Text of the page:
of 2 Timothy
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The requirements in 2 Timothy are (a) that Paul had recently been at Troas, at
Corinth, and at Miletus, each of which he mentions (2Ti 4:13,20); (b) that
when he wrote the epistles he was in Rome (2Ti 1:17); (c) that he was a
prisoner for the cause of the gospel (2Ti 1:8; 2:9), and had once already
appeared before the emperor's supreme court (2Ti 4:16-17); (d) that he had
then escaped condemnation, but that he had reason to believe that on the
next hearing of his case the verdict would be given against him, and that he
expected it could not be long till execution took place (2Ti 4:6); (e) that he
hoped that Timothy would be able to come from Ephesus to see him at Rome
before the end (2Ti 4:9,21). These requirements cannot be made to agree or
coincide with the first Roman captivity, but they do agree perfectly with the
facts of the apostle's release and his subsequent second imprisonment in that
|The Epistle of Paul
... hold fast the form of sound words ...
|I Know Whom I Believed
A Workman Approved
Perilous Times Are Coming
|PREACH THE WORD
|Purpose of writing II Timothy:
The mile relay is the last race of a junior high, high school, and college level track meet. Each
runner runs a quarter mile and hands the baton to the next runner to continue the race. The
apostle Paul viewed our lives as a race with a great prize at stake (1 Corinthians 9:24).
The book of 2 Timothy depicts the apostle Paul as a runner who has finished his leg of the relay
and is ready to pass on the baton to the next runner. Timothy is the next runner in line that would
receive the handoff from Paul. Paul's race; however, was not against the clock. Paul, as an
evangelist of Jesus Christ, raced against false teachers (1 Timothy 6:3), worldliness (1 Timothy
6:9), and deluded brethren (2 Timothy 3:1-8). 2 Timothy outlines the work of an evangelist and the
consequences that come with such work. Each generation must produce men who are willing to
take up the mantle of an evangelist.
A battle for the souls of men was taking place and Paul was not one to give up (2 Timothy
2:16-18). Paul was one who pressed forward in this life no matter what the outcome (see Phil.
3:12ff). During his race men considered him a mad man (2 Corinthians 5:13), an idiot (2
Corinthians 11:5), and a coward (2 Corinthians 10:10). His leg of the race; however, was winding
down. Paul knew that these were his final days (2 Timothy 4:6). Paul said, "I have fought the good
fight, I have finished the course, I have kept the faith: henceforth there is laid up for me the crown
of righteousness, which the Lord, the righteous judge, shall give to me at that day; and not to me
only, but also to all them that have loved his appearing" (2 Timothy 4:7-8). Paul's days of warfare
would come to an end with his death. He gave the race his all! No more would he suffer at the
hands of wicked men as he exposed their error (2 Corinthians 11:22ff). No longer would he be
looked upon as a "spectacle among men... a fool... weak... suffering hunger, thirst, nakedness,
and no place to sleep... defamed and counted as the filth of the world" (1 Corinthians 4:9-13). He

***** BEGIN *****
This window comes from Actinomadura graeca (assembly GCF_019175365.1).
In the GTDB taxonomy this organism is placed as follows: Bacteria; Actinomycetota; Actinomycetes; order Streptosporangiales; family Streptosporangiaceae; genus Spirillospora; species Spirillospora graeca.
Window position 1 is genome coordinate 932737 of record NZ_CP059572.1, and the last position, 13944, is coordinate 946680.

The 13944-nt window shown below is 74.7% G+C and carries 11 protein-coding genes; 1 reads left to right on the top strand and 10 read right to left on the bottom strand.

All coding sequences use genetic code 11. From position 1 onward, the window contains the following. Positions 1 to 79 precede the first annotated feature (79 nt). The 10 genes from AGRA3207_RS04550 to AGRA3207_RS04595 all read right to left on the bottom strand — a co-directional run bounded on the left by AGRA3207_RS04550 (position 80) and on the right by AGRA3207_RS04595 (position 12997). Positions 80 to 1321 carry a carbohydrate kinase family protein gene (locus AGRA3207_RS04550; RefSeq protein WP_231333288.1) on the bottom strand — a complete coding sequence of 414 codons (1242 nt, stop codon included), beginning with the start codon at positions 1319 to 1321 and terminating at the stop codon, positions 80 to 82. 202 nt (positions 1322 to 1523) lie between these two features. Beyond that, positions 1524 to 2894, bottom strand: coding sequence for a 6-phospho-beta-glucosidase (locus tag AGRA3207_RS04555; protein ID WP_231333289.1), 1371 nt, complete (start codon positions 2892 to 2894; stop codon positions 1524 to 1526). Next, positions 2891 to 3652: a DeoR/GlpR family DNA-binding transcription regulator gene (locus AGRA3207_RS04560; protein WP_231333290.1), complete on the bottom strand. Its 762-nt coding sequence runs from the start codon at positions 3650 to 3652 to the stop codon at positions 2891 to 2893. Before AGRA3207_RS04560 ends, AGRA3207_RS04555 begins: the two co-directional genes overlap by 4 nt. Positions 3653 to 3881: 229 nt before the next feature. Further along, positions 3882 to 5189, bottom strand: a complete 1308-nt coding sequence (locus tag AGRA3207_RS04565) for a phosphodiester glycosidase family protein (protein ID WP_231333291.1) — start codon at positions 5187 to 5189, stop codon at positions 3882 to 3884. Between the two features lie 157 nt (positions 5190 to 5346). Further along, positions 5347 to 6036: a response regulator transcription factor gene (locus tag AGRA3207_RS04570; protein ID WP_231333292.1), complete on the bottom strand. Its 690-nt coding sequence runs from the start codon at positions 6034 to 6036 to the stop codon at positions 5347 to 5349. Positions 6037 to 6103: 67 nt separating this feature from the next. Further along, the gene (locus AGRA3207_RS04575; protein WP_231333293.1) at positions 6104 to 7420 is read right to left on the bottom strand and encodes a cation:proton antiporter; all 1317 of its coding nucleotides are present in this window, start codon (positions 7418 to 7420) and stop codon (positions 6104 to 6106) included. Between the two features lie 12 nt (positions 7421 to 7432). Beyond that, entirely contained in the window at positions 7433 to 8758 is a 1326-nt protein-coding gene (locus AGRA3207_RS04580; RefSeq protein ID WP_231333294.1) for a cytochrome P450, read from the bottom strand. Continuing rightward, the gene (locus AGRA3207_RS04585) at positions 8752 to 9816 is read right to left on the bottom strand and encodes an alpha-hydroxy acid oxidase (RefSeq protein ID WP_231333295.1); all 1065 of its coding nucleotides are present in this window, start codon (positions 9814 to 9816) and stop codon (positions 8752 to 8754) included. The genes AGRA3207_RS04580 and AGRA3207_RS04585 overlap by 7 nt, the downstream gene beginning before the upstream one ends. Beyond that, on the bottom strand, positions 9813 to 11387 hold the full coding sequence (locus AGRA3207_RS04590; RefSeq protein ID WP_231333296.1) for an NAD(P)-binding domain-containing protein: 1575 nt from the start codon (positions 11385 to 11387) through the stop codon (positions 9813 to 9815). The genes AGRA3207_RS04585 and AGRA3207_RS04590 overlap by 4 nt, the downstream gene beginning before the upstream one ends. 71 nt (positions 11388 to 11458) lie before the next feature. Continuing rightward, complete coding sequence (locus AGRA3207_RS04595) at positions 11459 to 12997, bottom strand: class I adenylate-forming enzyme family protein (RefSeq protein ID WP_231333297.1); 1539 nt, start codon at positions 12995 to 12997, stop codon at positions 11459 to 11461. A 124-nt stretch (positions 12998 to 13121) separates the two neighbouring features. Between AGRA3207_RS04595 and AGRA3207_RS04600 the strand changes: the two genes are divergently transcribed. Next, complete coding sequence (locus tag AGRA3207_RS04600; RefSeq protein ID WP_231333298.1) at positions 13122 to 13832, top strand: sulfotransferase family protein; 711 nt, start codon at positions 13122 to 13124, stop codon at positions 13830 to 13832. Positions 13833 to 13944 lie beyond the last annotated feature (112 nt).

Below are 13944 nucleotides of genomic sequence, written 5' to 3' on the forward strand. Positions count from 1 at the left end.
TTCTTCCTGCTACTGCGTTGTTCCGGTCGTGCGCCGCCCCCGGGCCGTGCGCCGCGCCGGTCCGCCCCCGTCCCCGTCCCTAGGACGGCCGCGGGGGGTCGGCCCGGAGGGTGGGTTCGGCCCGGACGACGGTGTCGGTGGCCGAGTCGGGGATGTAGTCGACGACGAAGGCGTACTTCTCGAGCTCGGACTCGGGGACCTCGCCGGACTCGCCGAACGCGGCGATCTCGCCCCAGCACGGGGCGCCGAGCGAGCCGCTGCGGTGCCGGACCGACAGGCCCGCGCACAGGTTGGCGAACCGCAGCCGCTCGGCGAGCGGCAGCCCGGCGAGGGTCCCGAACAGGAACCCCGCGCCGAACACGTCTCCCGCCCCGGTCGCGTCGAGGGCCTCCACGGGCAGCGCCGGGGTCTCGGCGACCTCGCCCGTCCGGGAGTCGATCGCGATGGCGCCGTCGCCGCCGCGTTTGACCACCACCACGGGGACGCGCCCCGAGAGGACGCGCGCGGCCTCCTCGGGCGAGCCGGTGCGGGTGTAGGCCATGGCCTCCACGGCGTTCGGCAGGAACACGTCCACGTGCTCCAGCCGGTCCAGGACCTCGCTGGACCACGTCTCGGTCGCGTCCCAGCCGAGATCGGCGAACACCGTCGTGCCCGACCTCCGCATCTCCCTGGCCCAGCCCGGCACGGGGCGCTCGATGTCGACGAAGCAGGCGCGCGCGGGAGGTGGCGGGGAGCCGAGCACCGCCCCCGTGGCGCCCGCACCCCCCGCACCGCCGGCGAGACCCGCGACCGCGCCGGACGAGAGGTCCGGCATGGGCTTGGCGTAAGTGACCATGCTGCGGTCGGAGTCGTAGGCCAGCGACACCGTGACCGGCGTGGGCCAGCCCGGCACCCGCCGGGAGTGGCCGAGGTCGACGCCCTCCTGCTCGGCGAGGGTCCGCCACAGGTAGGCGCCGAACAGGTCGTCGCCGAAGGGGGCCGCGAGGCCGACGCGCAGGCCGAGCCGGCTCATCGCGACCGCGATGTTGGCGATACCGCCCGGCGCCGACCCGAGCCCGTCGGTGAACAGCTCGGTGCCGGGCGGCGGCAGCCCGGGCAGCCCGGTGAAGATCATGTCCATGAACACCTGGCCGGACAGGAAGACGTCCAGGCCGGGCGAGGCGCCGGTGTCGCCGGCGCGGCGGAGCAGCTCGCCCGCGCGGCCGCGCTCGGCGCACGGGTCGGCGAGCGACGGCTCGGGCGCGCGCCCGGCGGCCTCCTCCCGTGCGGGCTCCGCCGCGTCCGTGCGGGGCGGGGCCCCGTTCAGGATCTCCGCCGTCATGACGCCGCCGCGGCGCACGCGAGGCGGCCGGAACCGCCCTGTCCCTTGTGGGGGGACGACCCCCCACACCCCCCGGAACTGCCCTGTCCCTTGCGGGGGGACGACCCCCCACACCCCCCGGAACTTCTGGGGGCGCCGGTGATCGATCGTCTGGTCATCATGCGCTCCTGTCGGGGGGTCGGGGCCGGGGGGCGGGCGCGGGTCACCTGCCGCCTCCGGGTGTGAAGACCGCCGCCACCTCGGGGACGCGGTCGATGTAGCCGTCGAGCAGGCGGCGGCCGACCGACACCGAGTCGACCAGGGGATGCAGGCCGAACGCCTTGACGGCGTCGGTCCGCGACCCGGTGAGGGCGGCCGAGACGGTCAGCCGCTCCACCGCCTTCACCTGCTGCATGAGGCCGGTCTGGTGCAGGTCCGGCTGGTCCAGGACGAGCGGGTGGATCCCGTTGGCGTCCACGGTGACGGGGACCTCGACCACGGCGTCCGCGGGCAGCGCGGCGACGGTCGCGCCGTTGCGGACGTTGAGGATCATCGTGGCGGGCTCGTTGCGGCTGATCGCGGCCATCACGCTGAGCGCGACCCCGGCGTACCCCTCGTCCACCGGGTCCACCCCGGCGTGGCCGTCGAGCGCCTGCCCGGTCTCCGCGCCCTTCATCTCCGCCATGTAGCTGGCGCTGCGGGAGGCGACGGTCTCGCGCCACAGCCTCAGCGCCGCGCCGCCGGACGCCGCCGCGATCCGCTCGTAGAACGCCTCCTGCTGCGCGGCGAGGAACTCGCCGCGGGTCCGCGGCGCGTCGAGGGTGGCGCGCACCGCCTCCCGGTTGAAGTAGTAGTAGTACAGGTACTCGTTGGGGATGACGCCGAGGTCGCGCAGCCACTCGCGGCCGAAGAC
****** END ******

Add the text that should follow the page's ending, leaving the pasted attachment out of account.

had remained faithful to the Lord through all his trials. That which awaited the faithful man of God
was the glorious and eternal crown of righteousness.
Paul was now ready to pass the baton to Timothy. Timothy would have to take up the mantle of
waging war against the ungodly and false teachers of his day. Timothy was called upon to do the
work of an evangelist (2 Timothy 4:1-5). Paul explains to Timothy that there would be grievous
days ahead of him as he did this most important work (see 2 Timothy 3:1ff). Paul knew that erring
brethren, of the not too distant future, would not endure the sound doctrine of Jesus Christ.
Timothy was nonetheless charged to "preach the word" (see 2 Timothy 4:1-3). Evil men would
bring suffering to Timothy's life as he did the work of an evangelist (2 Timothy 1:8). Evil men
would spread their error as a gangrene infectious disease (2 Timothy 2:16-17). Evil men would
comfort those in error (2 Timothy 3:6). Evil men would wax worse and worse (2 Timothy 3:13).
Timothy was to be a walking contrast to the wicked in that he would "hold and guard the pattern of
sound words..." as a gospel preacher (2 Timothy 1:12-14).
Paul admonishes Timothy to never be ashamed of the gospel message (2 Timothy 1:8). No
matter how much suffering he would have to endure he must remain faithful because the souls
of men are at stake (see 2 Timothy 1:8; 2:3; 3:12; 4:4). Paul reminds Timothy that it matters not
that the wicked reject, twist, and pervert the scriptures the word of God with its promises will
always remain (see 2 Timothy 2:9, 13, 19).
2 Timothy is a book that illustrates the passing of the torch, baton, or evangelical responsibilities.
The importance and urgency of this work cannot be underestimated. Paul calls upon Timothy to
"stir up the gift of God which is in thee" (2 Timothy 1:6). Timothy was to "Strengthen" himself in the
grace of God (2 Timothy 2:1). Paul tells his beloved Timothy that the Lord had delivered him from
the ungodly and He will do the same for Timothy as he does such a great work (see 2 Timothy
3:10ff). Preachers today ought not to be upset with the suffering that comes with waging war
against the ungodly but rather recognize that it comes with the work. Like the old saying, "If not
you then who? If not now, when?" Let uspray that faithful men would enter the work of preaching
and do so without fear or favor of any.